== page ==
Publication Type:Journal Article
Source:SOIL SCIENCE SOCIETY OF AMERICA JOURNAL, SOIL SCI SOC AMER, Volume 66, Number 3, 677 SOUTH SEGOE ROAD, MADISON, WI 53711 USA, p.979-987 (2002)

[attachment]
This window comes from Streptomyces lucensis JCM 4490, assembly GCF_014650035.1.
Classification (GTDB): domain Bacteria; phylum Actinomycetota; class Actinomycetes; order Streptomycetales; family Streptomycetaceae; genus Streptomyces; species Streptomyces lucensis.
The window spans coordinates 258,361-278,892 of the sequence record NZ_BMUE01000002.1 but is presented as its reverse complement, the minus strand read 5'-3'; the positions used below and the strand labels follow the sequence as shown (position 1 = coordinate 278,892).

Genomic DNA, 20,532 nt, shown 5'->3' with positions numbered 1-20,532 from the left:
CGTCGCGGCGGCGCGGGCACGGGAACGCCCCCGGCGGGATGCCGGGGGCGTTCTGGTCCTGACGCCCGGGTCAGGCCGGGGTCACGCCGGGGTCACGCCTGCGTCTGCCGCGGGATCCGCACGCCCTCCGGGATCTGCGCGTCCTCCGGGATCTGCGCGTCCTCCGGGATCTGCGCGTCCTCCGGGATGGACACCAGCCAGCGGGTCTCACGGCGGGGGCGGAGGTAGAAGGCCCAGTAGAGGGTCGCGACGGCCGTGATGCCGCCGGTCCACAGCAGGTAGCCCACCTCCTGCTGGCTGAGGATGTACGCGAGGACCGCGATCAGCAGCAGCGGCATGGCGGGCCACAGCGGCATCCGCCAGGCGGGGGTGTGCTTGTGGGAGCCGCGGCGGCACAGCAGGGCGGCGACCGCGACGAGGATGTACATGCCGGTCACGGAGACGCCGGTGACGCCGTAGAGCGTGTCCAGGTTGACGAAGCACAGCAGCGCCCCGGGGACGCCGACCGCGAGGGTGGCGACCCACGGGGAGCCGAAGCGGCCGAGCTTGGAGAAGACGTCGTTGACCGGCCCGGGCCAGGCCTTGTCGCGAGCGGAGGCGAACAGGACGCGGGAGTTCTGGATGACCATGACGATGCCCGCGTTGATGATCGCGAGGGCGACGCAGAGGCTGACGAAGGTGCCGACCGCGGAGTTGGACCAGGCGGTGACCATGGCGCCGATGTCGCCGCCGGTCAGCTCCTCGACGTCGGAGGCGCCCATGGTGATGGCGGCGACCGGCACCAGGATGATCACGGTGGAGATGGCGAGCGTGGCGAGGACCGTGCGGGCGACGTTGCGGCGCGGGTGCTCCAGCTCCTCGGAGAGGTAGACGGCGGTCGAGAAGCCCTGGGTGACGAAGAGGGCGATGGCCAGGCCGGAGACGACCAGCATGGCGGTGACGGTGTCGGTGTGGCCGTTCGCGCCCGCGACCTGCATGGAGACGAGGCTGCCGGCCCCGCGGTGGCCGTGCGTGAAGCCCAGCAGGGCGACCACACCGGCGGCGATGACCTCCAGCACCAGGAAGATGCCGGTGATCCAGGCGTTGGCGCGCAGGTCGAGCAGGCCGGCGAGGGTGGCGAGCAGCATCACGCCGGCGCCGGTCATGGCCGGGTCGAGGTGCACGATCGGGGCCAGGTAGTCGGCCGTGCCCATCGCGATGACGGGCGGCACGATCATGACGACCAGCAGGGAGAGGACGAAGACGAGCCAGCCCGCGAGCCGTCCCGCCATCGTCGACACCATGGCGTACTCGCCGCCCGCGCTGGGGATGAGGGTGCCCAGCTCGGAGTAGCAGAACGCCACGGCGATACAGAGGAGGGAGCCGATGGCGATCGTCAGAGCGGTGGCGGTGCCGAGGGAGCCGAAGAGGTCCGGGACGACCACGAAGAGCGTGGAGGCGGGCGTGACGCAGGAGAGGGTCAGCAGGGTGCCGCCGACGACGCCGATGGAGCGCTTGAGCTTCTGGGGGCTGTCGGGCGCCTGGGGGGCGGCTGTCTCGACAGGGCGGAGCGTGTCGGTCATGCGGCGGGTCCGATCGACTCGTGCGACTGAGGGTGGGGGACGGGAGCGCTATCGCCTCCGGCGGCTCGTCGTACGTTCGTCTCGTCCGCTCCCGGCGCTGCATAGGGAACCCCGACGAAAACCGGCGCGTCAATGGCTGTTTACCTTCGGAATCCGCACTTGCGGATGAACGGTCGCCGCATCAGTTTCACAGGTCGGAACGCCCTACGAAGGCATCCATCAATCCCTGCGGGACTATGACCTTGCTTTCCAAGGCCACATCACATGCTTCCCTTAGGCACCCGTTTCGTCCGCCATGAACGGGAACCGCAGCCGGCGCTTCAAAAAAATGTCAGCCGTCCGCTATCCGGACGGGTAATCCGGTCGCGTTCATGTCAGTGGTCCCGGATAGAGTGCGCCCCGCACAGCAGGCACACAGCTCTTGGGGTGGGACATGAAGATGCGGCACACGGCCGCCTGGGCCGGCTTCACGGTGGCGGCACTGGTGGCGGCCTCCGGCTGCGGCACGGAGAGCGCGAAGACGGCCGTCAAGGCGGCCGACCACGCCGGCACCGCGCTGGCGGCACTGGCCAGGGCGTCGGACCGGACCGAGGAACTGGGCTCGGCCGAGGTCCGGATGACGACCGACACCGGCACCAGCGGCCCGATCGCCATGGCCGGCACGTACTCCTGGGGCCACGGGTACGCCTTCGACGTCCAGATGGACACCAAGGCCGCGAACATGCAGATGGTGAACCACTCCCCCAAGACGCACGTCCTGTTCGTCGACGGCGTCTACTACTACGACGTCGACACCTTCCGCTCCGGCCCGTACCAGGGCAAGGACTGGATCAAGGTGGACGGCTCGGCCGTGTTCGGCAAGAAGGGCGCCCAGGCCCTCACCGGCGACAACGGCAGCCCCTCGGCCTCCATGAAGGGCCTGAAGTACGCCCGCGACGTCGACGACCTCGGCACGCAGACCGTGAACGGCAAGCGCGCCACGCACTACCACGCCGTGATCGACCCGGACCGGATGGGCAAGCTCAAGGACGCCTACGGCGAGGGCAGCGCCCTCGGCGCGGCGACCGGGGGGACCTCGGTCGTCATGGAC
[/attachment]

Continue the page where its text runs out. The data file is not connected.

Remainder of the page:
Soils represent the largest terrestrial sink for N, yet current understanding of nutrient cycling cannot account for some of the mechanisms and sinks that stabilize anthropogenic N. We assessed the influence of soil properties, particularly soil organic C, pH, and clay content on potential biotic and abiotic N assimilation in soils collected across a temperature gradient in the U.S. Great Plains. We pulse labeled HgCl2-sterilized and unsterilized soils with N-15 to examine the relative importance of abiotic and biotic N assimilation in short-term laboratory incubations. Estimates of total N assimilation in unsterilized soils ranged from 1.21 to 2.40 mg N kg(-1) soil. Soil C content accounted for 50 and 60% of the variance in estimates of biotic immobilization and total N assimilation, respectively. Estimates of abiotic N assimilation ranged from 0.089 to 0.80 mg N kg(-1) soil. Abiotic N uptake represented a large proportion of total N assimilation (mean equals 20%) in short-term laboratory incubations. In contrast to previous reports, abiotic N uptake was negatively correlated to soil clay content and pH, perhaps because of differences in mineralogy and soil organic matter composition across the gradient. These results emphasize the importance of nonbiological N uptake in semiarid soils and suggest that abiotic pools could be an important sink for N.